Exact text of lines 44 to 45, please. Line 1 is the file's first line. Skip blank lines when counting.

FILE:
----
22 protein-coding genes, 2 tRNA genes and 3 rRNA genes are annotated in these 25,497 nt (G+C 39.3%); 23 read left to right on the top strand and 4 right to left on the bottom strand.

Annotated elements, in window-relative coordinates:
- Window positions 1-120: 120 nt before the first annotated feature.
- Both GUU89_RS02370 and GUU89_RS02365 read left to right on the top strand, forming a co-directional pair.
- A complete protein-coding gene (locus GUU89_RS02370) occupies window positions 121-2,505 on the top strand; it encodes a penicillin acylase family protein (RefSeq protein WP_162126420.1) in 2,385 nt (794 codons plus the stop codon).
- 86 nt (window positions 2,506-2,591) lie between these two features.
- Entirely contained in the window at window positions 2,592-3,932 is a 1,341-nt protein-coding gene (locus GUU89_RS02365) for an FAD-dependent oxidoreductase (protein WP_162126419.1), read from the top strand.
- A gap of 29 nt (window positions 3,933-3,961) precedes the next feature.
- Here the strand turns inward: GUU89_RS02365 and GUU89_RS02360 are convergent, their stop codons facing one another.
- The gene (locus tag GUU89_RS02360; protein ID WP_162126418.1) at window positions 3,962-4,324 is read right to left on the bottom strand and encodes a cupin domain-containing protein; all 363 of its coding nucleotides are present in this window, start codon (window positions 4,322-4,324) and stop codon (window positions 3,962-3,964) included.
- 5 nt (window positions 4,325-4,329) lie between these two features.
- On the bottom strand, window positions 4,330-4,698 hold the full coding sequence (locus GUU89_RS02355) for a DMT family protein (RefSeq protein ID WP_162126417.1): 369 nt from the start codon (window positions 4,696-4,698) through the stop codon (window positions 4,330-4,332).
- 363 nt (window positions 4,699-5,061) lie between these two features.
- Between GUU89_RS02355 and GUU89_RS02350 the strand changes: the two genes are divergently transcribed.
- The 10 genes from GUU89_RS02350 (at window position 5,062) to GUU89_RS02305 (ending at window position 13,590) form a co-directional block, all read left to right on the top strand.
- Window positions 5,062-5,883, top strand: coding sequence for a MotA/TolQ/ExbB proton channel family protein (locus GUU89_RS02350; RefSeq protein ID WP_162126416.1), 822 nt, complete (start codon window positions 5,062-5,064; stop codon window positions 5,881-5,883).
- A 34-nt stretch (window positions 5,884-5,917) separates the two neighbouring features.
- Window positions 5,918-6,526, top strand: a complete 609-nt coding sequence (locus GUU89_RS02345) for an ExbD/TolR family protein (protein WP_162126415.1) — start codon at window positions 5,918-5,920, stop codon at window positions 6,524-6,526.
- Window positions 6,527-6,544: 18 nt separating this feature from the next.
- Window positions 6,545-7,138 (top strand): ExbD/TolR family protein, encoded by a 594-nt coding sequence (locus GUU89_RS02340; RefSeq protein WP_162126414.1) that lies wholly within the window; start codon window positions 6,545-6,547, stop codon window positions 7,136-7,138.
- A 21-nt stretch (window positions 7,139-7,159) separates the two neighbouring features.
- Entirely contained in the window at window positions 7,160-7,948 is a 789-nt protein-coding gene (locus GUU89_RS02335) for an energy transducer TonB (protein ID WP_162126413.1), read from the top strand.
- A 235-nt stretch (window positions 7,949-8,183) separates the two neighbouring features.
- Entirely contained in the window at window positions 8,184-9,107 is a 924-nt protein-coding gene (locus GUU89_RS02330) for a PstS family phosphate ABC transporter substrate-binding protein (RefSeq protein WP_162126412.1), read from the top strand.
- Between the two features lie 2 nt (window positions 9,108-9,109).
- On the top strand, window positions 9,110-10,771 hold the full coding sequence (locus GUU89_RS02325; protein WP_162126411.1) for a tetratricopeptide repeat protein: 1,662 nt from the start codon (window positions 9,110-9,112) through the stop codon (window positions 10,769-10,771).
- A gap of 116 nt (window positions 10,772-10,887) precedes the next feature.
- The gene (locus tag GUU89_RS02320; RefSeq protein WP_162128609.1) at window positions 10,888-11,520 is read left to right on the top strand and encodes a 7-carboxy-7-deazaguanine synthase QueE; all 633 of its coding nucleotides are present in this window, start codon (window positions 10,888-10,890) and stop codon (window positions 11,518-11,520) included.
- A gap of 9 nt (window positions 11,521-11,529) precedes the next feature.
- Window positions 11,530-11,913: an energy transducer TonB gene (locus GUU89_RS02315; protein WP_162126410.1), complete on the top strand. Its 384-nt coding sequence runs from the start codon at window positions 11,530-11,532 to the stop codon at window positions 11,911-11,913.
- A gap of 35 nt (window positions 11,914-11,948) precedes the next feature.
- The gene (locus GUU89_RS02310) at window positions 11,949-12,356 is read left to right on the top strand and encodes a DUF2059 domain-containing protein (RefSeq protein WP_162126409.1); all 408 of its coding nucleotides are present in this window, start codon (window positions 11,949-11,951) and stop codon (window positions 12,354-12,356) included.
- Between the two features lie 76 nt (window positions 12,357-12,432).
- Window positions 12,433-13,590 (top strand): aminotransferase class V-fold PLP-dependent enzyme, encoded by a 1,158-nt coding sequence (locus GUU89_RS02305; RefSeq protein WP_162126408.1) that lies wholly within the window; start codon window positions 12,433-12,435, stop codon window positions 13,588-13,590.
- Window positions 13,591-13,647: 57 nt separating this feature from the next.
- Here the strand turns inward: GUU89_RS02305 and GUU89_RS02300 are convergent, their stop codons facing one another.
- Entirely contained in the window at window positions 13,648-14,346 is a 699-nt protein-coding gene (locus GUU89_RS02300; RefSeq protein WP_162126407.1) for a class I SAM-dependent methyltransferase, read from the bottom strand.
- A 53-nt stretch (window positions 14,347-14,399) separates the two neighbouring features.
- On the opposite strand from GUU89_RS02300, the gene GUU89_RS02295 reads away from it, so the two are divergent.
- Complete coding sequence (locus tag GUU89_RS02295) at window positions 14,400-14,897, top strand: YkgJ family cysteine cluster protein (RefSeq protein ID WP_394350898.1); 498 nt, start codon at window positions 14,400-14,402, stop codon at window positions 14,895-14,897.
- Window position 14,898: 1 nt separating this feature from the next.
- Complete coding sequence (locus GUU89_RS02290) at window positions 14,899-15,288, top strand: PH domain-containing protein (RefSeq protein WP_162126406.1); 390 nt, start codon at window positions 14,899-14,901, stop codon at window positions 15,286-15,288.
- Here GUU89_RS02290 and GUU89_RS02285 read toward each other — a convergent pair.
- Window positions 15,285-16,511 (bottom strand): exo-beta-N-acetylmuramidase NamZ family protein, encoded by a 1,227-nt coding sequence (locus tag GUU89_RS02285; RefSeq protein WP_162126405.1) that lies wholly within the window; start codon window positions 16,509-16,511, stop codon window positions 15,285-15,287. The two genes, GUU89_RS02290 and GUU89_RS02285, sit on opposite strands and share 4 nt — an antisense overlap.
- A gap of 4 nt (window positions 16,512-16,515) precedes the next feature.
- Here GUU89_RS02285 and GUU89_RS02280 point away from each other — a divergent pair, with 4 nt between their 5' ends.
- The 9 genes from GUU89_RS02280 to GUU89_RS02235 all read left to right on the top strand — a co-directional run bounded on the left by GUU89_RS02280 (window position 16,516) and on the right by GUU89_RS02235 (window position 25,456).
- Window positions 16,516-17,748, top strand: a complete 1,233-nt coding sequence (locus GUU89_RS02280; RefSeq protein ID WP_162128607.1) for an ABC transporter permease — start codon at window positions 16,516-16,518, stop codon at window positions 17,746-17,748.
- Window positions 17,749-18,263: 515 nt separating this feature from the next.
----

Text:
- Window positions 15,285-16,511 (bottom strand): exo-beta-N-acetylmuramidase NamZ family protein, encoded by a 1,227-nt coding sequence (locus tag GUU89_RS02285; RefSeq protein WP_162126405.1) that lies wholly within the window; start codon window positions 16,509-16,511, stop codon window positions 15,285-15,287. The two genes, GUU89_RS02290 and GUU89_RS02285, sit on opposite strands and share 4 nt — an antisense overlap.
- A gap of 4 nt (window positions 16,512-16,515) precedes the next feature.